Red RF routes
Route 233 (Croydon)
Page last updated 26 December 2014
FRM1, you were the future once.
Roundshaw route 233 was pioneered by one-man
operated RFs, but became the first double-deck one-man operated
route in London.
The FRM later took over another RF-pioneered
single-bus route, the 284
Dates of RF operation
31 May 69 to 21 Nov 69
(total 6 months, all OMO)
WEST CROYDON and ROUNDSHAW (Mon-Sat)
Reason for single-deck operation
At the time of introduction, only single-deckers were
available for one-man operation. This changed within six
months (read on...).
The Roundshaw Estate develops
around the new terminus as RF515's driver takes a rest in warm
weather on 12 Jul 69, six weeks into the new route's operation.
Photo Peter Osborn
A new route in 1969 to serve the developing Roundshaw estate to
the west of Croydon, the (new) 233 started with a single RF.
This ran over the new Croydon flyover when opened, although during
the first few weeks a temporary routeing via the Flyover slip road,
South End and Southbridge Road had to be used as the new facility
was not quite ready for traffic.
The 233 used a purpose-built turning circle at Roundshaw,
adjacent to the Neighbourhood Centre. This turning circle was on
the north side of Mollison Drive, just east of Lindbergh Road. The
turning circle was lost during the building of the new
Phoenix community centre.
Within 6 months, however, the route shot to stardom as the first
double-deck one-man operated route in London. The
experimental Atlanteans, the XA class, had completed their
(crew-operated) trials on trunk routes 67 and 76, and other
uses had to be found for them. They were converted to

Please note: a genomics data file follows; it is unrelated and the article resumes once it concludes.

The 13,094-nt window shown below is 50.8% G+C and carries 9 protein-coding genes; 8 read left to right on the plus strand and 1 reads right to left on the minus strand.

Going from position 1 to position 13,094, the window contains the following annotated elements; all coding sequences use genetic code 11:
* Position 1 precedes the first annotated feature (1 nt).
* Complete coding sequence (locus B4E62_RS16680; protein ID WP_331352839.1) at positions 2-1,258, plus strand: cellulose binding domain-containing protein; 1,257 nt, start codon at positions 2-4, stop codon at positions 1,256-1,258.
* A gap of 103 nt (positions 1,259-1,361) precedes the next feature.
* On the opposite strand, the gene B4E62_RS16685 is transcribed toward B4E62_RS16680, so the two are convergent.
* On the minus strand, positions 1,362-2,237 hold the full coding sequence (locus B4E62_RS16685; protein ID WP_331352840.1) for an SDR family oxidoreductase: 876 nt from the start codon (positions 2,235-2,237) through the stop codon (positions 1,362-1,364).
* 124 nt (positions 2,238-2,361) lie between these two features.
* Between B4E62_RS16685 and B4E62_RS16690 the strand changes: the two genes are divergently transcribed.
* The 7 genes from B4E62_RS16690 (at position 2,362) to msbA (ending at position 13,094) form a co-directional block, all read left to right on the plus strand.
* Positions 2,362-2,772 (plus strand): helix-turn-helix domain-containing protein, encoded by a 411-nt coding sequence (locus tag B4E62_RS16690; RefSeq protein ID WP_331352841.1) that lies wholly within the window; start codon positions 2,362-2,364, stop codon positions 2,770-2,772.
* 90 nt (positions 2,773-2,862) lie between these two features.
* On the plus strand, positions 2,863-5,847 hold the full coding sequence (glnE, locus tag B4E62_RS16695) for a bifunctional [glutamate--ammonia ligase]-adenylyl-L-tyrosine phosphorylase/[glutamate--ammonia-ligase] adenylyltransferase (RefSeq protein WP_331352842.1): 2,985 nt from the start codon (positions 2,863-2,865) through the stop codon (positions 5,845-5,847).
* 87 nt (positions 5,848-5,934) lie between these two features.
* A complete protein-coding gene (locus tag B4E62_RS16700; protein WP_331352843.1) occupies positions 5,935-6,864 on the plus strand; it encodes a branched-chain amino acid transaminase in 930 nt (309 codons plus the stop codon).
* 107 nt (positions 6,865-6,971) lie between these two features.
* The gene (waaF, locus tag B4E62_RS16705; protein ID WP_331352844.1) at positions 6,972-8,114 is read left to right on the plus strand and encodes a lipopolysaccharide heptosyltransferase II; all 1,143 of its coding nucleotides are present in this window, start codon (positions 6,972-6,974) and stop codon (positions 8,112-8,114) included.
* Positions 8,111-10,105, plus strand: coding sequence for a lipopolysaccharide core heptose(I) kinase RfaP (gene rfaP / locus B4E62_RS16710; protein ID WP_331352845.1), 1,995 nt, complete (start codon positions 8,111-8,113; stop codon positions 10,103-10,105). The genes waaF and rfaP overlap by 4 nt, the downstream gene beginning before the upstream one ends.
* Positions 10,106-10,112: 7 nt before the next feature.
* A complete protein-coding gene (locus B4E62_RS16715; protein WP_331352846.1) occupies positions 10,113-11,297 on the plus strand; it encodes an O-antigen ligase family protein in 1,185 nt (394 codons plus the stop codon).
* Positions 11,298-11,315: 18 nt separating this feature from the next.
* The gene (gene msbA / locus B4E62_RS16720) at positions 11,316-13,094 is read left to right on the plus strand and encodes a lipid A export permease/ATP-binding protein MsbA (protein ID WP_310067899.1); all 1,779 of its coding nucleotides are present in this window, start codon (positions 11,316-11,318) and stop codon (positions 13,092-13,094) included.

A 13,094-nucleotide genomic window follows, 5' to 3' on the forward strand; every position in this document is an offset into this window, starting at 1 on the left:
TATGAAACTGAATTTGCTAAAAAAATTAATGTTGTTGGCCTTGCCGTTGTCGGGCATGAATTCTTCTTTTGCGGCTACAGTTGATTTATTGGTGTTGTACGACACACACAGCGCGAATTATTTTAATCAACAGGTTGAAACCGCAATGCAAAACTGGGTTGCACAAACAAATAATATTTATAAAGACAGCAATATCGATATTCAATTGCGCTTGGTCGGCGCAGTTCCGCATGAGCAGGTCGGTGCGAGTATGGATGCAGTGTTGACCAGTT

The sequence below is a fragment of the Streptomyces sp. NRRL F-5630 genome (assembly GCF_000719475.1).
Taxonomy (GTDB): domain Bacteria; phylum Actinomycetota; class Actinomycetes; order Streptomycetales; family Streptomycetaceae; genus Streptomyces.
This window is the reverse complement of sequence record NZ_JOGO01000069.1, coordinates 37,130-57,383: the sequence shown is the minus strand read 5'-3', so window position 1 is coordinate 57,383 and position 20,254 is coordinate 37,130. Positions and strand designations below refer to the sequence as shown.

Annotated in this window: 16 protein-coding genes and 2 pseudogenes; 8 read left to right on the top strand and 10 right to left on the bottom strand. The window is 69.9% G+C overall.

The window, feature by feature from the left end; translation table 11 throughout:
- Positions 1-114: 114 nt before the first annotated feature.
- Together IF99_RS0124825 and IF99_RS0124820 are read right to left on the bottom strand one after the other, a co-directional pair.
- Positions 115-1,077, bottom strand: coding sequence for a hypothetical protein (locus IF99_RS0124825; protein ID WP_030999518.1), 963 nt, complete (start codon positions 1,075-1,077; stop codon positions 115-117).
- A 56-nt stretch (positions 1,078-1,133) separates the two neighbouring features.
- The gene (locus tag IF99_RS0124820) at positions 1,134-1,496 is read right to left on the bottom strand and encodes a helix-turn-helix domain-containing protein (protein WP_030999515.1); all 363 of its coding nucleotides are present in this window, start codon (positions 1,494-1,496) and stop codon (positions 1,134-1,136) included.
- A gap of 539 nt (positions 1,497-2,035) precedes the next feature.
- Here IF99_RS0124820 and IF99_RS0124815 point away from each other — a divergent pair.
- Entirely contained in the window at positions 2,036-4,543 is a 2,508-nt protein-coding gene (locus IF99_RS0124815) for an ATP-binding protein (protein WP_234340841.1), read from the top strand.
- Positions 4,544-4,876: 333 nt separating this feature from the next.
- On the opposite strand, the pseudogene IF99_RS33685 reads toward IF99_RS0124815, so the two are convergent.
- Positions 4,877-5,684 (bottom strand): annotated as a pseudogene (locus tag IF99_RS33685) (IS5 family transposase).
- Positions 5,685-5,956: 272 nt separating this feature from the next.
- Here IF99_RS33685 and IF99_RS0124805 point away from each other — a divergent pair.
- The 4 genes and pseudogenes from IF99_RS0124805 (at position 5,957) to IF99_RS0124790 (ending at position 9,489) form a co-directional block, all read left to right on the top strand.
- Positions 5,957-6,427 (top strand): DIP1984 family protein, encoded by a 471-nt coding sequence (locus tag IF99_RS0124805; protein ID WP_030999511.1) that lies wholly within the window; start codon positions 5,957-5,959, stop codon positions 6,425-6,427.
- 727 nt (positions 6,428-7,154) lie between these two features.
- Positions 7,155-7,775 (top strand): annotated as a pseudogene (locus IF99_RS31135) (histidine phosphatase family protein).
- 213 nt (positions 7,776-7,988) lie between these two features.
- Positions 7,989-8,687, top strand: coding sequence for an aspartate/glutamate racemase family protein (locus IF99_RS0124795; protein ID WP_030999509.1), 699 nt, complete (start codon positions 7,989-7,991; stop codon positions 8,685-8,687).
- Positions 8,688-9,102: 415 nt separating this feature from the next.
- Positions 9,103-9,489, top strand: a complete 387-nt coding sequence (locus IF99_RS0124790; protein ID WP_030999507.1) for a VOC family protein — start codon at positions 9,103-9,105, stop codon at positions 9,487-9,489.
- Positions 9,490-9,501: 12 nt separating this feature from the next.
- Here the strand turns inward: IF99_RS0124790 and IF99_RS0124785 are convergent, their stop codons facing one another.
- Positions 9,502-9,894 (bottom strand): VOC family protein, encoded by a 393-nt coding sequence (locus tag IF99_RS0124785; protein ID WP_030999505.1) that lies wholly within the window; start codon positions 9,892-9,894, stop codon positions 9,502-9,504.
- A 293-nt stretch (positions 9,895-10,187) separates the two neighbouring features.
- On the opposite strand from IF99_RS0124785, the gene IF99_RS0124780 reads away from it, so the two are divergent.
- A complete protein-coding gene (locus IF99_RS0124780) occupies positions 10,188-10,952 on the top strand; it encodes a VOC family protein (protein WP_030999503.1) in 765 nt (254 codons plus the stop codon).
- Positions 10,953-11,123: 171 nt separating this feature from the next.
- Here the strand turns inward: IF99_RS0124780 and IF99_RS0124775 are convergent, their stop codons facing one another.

use fare boxes and XA22 started work on 22 November, replacing the
The FRM had also worked with the XAs and, after a short spell at
Chiswick, went to Croydon in December 1969 and settled into
regular work on the 233 while the XAs spread OMO operation to
other routes in the area. A little more than a year later, in
March 1971, the 233's frequency was increased, but it was converted
back to single-deck, now Swifts. The FRM moved on to the
234 alongside XAs again, before taking on
another former RF route, the 284, at
In December 1971, the route was joined by the 233A,
serving Roundshaw from Wallington in the other direction, on
Saturday shopping hours with one Swift. The Swifts on the
233 and 233A were replaced in their turn by
double-deckers, in the form of DMSs this time, in January
1973, capacity increasing at each step. The 233 was extended
along the 233A routing on Mondays to Fridays outside the
peaks, in 1976, and absorbed the route completely in 1978.
The route was withdrawn in 1981, when trunk route 154 was diverted to serve Roundshaw, which it
still does today. Thus the tentative start with a single RF
grew to being a substantial service.
Thanks to Paul Richards for providing additional
details from Graham Donaldson's book 'The Routemaster Years in
Croydon & District'.
RF route in detail, with timing points
WEST CROYDON Bus Station, Wellesley Road, Park Lane,
Halls, non-stop via Croydon flyover and Duppas
Hill Road, Stafford Road, Purley Way
Stafford Road, Stafford Road, Mollison Drive,
ROUNDSHAW Neighbourhood Centre
The route took 20 minutes from end to end.
PVR 1969: Mon-Fri 1, Sat 1, Sun -
Croydon's RF routes in 1969
- 233, 234A and 234B.
1970 bus map © London
Doug Ely drove the 233 in the 70s, and adds: 'at some time,
probably when the 'plain' and 'A' were linked, the route was
altered to use the down and up slip roads on the Flyover to service
a stop which I think was on the lower part of Duppas Hill Road -
which nobody ever used due to service (in)frequency but added
several minutes to the journey time at peak periods!'